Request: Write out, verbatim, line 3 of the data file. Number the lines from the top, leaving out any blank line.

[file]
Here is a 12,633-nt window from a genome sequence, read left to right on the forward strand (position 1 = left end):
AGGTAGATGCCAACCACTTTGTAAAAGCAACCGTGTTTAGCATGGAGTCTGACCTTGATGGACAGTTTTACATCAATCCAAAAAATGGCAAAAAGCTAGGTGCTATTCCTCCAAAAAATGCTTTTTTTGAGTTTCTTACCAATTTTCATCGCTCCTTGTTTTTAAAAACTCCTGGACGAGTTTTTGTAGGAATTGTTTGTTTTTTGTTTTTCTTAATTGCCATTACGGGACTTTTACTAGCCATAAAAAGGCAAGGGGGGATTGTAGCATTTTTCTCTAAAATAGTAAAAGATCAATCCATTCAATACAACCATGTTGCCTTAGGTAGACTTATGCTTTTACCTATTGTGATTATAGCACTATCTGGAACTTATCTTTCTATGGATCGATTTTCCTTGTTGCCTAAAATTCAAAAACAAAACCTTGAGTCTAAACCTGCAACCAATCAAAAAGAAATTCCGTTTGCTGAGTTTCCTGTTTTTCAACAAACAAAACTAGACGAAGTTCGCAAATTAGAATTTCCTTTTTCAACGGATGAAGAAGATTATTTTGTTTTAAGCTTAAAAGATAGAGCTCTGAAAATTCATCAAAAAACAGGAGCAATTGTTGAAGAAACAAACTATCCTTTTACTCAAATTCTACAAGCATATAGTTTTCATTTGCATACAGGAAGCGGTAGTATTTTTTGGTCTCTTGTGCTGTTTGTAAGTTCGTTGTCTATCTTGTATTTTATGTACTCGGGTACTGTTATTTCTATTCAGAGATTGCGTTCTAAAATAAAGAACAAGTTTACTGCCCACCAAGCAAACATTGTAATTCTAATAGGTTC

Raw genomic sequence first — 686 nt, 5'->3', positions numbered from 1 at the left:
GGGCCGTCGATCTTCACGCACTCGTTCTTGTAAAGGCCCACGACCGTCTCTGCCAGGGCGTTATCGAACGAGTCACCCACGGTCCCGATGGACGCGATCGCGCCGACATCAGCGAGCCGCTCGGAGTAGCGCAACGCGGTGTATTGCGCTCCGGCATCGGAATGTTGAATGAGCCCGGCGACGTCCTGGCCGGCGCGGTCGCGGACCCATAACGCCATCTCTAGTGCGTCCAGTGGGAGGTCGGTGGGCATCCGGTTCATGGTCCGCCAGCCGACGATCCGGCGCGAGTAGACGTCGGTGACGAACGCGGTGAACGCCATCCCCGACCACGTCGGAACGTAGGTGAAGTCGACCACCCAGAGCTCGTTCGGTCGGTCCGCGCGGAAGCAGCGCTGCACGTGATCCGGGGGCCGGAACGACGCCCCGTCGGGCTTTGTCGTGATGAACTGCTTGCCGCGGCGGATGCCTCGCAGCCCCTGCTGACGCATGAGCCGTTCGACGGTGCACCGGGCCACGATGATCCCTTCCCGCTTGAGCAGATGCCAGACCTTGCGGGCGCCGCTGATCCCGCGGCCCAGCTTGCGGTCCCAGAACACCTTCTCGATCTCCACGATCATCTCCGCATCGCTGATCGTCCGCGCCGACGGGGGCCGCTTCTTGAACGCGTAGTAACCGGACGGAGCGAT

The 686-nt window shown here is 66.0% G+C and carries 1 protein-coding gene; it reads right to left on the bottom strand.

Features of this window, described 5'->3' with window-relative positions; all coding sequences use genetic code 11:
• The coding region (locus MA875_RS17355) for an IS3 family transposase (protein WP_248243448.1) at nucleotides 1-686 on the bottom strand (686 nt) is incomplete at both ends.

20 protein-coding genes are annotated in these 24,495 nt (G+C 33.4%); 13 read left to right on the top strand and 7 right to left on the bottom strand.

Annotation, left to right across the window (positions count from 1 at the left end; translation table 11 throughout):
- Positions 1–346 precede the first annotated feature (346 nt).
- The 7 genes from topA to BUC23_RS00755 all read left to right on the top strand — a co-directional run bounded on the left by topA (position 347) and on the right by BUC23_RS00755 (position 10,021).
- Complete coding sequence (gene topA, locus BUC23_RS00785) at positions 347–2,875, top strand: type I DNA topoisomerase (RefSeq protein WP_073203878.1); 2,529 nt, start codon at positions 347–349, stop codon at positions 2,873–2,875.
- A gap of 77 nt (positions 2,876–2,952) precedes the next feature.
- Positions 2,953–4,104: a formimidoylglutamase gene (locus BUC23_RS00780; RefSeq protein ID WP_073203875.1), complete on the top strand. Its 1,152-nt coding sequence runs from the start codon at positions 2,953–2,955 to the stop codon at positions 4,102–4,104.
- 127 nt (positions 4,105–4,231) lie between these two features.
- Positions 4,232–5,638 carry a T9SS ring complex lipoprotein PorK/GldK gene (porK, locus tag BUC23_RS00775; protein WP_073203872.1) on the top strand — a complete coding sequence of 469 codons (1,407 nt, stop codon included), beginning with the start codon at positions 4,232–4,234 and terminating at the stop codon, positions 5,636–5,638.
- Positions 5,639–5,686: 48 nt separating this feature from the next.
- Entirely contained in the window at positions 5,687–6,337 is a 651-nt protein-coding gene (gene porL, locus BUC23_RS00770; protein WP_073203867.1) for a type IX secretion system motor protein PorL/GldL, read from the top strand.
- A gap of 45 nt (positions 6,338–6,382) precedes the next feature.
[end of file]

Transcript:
Raw genomic sequence first — 686 nt, 5'->3', positions numbered from 1 at the left: